A study conducted by Mount Sinai investigators determined that the co-occurrence of t(4;14) and 1q gain was effective at identifying newly diagnosed patients with multiple myeloma who were at high risk of relapse.
A new model that utilizes DNA and RNA sequencing data to identify genetic alterations, the Multiple Myeloma Patient Similarity Network (MM-PSN), successfully identified 12 distinct subgroups of multiple myeloma not previously described, according to data presented in Science Advance.1
These disease subtypes were defined by alteration patterns and enriched for gene vulnerability. As a result, the model could have potential for informing targeted therapy selection in certain patients.
“Our findings have immediate implications for the development of novel precision medicine tools and clinical trials, as different subgroups of patients may respond to different targeted and immuno-oncology therapies based on their genomic and transcriptomic profiles,” lead author Alessandro Lagana, PhD, assistant professor of Oncological Sciences at The Tisch Cancer Institute at Mount Sinai, said in a press release.2 “These studies are fundamental to advancing our understanding of myeloma pathology and pave the way for future research into drug repurposing approaches aimed at novel therapies tailored to specific patient subgroups.”
When compared with t(4;14) alone, the co-occurrence of t(4;14) and 1q gain together are a better indicator of patients with newly diagnosed multiple myeloma who were at significantly higher risk of relapse and shorter survival. Additionally, findings from the study indicated that 1q is the most important single lesion capable of identifying a high risk of relapse and may complement categorization by the International Staging Systems.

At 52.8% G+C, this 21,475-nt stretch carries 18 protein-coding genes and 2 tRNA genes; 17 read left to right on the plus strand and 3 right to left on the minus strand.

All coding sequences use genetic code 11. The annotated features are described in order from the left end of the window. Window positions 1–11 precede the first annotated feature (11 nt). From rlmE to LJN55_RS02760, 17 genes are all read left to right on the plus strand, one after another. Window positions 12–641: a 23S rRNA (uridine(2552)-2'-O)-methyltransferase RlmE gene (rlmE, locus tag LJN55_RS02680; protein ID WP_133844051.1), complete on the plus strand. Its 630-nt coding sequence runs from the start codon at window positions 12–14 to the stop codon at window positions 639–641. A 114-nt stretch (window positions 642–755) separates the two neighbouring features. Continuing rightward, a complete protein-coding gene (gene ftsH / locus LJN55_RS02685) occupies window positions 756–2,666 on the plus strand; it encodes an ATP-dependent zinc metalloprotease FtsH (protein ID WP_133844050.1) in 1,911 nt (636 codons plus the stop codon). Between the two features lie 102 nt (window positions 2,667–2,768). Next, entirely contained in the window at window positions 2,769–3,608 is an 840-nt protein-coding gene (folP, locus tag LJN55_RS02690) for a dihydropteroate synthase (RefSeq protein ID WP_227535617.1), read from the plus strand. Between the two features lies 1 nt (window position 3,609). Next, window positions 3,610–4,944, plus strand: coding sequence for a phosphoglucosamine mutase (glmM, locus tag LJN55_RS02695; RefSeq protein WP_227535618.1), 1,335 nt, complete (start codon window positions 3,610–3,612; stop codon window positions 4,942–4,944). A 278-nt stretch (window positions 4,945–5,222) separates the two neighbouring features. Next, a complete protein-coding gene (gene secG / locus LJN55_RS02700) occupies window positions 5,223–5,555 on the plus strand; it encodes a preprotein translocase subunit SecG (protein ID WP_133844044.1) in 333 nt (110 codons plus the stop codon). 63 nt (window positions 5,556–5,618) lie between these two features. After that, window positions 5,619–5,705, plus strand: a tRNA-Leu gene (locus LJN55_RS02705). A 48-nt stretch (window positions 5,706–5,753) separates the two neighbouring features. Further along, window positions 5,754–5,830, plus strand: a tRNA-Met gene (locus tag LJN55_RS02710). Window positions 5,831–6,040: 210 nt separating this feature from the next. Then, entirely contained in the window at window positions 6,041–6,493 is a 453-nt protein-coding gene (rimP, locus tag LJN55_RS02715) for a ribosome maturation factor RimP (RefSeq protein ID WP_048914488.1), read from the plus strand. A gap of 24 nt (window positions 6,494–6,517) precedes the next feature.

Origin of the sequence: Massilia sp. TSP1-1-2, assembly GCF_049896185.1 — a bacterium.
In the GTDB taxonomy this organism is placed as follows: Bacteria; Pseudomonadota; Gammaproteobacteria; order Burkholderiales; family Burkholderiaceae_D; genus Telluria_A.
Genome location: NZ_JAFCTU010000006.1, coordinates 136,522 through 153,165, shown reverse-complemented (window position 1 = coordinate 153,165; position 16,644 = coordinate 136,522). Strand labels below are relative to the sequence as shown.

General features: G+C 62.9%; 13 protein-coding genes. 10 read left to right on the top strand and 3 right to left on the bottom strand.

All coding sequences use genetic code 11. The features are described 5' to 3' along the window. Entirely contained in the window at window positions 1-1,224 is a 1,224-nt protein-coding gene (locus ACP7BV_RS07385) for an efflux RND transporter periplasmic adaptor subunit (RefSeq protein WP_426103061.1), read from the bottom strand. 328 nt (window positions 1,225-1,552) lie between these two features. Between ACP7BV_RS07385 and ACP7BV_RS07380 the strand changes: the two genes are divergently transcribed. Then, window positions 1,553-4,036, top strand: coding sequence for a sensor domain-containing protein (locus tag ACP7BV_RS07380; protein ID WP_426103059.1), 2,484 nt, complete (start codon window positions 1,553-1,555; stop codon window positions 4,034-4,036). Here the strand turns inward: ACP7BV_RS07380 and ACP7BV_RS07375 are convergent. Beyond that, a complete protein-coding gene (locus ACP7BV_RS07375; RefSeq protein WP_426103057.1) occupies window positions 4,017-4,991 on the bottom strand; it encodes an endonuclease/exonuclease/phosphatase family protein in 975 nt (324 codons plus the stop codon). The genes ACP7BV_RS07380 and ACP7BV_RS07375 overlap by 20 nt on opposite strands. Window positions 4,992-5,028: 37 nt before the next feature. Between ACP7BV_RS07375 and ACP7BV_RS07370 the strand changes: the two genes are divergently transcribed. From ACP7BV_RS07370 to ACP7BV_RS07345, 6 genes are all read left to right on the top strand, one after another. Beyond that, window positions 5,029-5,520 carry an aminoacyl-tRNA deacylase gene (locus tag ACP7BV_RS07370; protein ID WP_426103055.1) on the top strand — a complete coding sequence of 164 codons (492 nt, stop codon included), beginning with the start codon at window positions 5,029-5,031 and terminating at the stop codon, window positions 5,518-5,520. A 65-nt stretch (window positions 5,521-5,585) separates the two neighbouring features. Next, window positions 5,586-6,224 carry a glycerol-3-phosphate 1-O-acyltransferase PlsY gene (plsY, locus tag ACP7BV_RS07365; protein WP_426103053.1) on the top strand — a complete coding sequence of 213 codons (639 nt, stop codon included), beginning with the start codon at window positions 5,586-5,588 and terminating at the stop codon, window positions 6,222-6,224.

Five different types of data were obtained through DNA and RNA sequencing of samples from newly diagnosed patients to create the MM-PSN model. For every sample, investigators used gene expression and gene fusion data from RNA sequencing, somatic single-nucleotide variations from whole-exome sequencing, copy number alterations, and translocation calls from whole-genome sequencing.
Three main groups and 12 subgroups with distinct genetic and molecular features were identified in the analysis of MM-PSN, which revealed a diversity otherwise not known within previously defined disease subtypes, including hyperdiploid.
“Our recent network model of newly diagnosed [multiple myeloma] based on gene co-expression, MMNet, revealed a clear molecular separation between patients with immunoglobulin translocations and hyperdiploidy and identified 3 novel subtypes characterized by cytokine signaling, immune signatures, and MYC translocations,” the study authors wrote.
A total of 655 patients with newly diagnosed multiple myeloma were included in the analysis, with a median age of 63 years. Most patients were male (50.1%), White (64.1%), and had stage II disease (51.8%). Group 1 featured 357 patientsenriched for mutations in NRAS and an LSAMP:RPL18 gene fusion; group 2 had 166 patients and was enriched for mutations in FGFR3, DIS3, and MAX; and group 3 included 132 patients enriched for mutations in CCND1 and NRAS. Group 1 included 4 subgroups, group 2 included 5 subgroups, and group 3 included 3 subgroups.
“These studies are fundamental to advance our understanding of multiple myeloma pathology and paves the way for future research into drug repurposing approaches aimed at novel therapies tailored to specific patient subgroups,” the investigators concluded.